How I Make My Videos

Nov 11th, 2009 | By | Category: Technology, Video
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If you haven’t noticed, I’m doing VloMo09 again this year. This is where you create one video everyday for the month of November. That’s 30 videos in 30 days. I did it last year, so I thought, what the heck, I’ll try it again. So here I am. I’m going to tell you how I’m creating all these videos in this post because I have so many different tools at my disposal. I’ll start explaining in order of the first 11 videos.

Video 1 was shot on my Panasonic HDC-SD5 HD camera. The camera shoots in AVCHD format to a SD card. The resolution is 1920×1080 which I think is full HD. It’s beautiful footage if shot in good light. This first video was shot under the lights of my recording studio (aka my bathroom). The lights are so bright in there it makes a great place to shoot video. I imported the video into my Mac Mini by plugging the SD card into a USB adapter and plugging it into a USB port on the Mac. iMovie pops open and asks which files I’d like to import in the program. I chose the movies files and hit import. Minutes later I was dragging and dropping my files into my movie. For this first movie I used a built in iMovie theme to help with style and transitions. This makes movie creation very easy. When I was finished, I just shared it to YouTube and iMovie did all the rest of work: processing the movie and uploading it to YouTube.

Video 2 was shot with my ContourHD Wearable Camcorder. I just strapped it to a headband and headed off on my hike. It has laser to help you adjust the viewing angles, which is pretty sweet. Once you get going, you hardly realize it’s there. This camera shoots in 720p (1280×720) in MOV file format on a MicroSD memory card. There is software available to work with the camera, but I prefer to use my own. So I just connect the camera to the Mac Mini via a USB cable and follow the same process above.

Video 3 and 4 were shot while I was traveling, so I used a Flip Mino camera. Although there is a Flip Mino HD version, I don’t have it, so these videos were shot in VGA quality. I shot the video and then flipped out the handy dandy USB connector and connected it to my Acer Aspire One netbook. The Flip software pops up and allows me to edit the clips and put a quick movie together and upload to YouTube.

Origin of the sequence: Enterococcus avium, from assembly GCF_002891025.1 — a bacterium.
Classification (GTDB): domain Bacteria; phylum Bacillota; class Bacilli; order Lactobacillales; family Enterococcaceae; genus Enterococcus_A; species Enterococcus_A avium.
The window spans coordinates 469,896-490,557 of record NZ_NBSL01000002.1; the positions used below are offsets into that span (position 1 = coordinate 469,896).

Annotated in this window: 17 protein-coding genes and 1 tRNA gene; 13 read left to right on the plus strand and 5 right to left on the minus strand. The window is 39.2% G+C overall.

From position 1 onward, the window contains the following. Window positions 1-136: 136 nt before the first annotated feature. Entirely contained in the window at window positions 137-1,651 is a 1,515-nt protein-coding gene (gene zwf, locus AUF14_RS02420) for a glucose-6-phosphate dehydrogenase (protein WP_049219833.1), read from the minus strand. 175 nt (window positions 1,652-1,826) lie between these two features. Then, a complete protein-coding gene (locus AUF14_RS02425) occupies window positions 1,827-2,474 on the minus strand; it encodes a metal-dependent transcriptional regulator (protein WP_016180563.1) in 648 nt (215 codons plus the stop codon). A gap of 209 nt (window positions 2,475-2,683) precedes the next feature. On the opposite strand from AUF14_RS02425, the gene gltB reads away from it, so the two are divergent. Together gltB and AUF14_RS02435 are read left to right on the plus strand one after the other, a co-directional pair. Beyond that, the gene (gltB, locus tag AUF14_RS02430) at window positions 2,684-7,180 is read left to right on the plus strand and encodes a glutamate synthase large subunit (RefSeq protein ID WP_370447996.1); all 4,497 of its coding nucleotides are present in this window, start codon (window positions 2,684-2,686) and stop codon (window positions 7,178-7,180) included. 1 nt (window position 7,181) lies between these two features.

Video 5 didn’t use any video footage, but utilized photos and music to create a video on Animoto. Animoto is very simple. You give it a bunch of pictures and choose a soundtrack, and it gives you a video presentation. So I took photos with my Casio Exilim. Transferred the photos from the camera to the Acer by sticking the SD card in the card reader on the computer. I uploaded the photos to Animoto, added some words, and chose an Animoto song and created the movie. I then exported the completed movie to YouTube.

Videos 6 and 7 were both shot with the Flip Mino again, but this time I used Pinnacle Studio 12 to edit video 6. I needed to change the speed on the video and you can’t do that in the Flip Share software. So I used Pinnacle to speed it up and added background music from the program. Created the movie and then uploaded it to YouTube. Video 7 was created solely in the FlipShare software program that comes with the Flip camera.

Video 8 is a screencapture movie created using Camtasia Studio 6. I recorded the screen as demoed how to create macros in MS Word and then I edited the footage in Camtasia and exported as a mp4 file. I set Camtasia to record in HD so the resulting movie was in HD. I upload that file to YouTube.

Video 9 and 10 is a repeat of Video 1, but I used Pinnacle Studio 12 to edit the movie to include the speed setting in 9. And today’s video, #11, was also shot on the Panasonic HD camera, but editing in iMovie. You can see all of these movies on the Video tab above or click here to go to YouTube.

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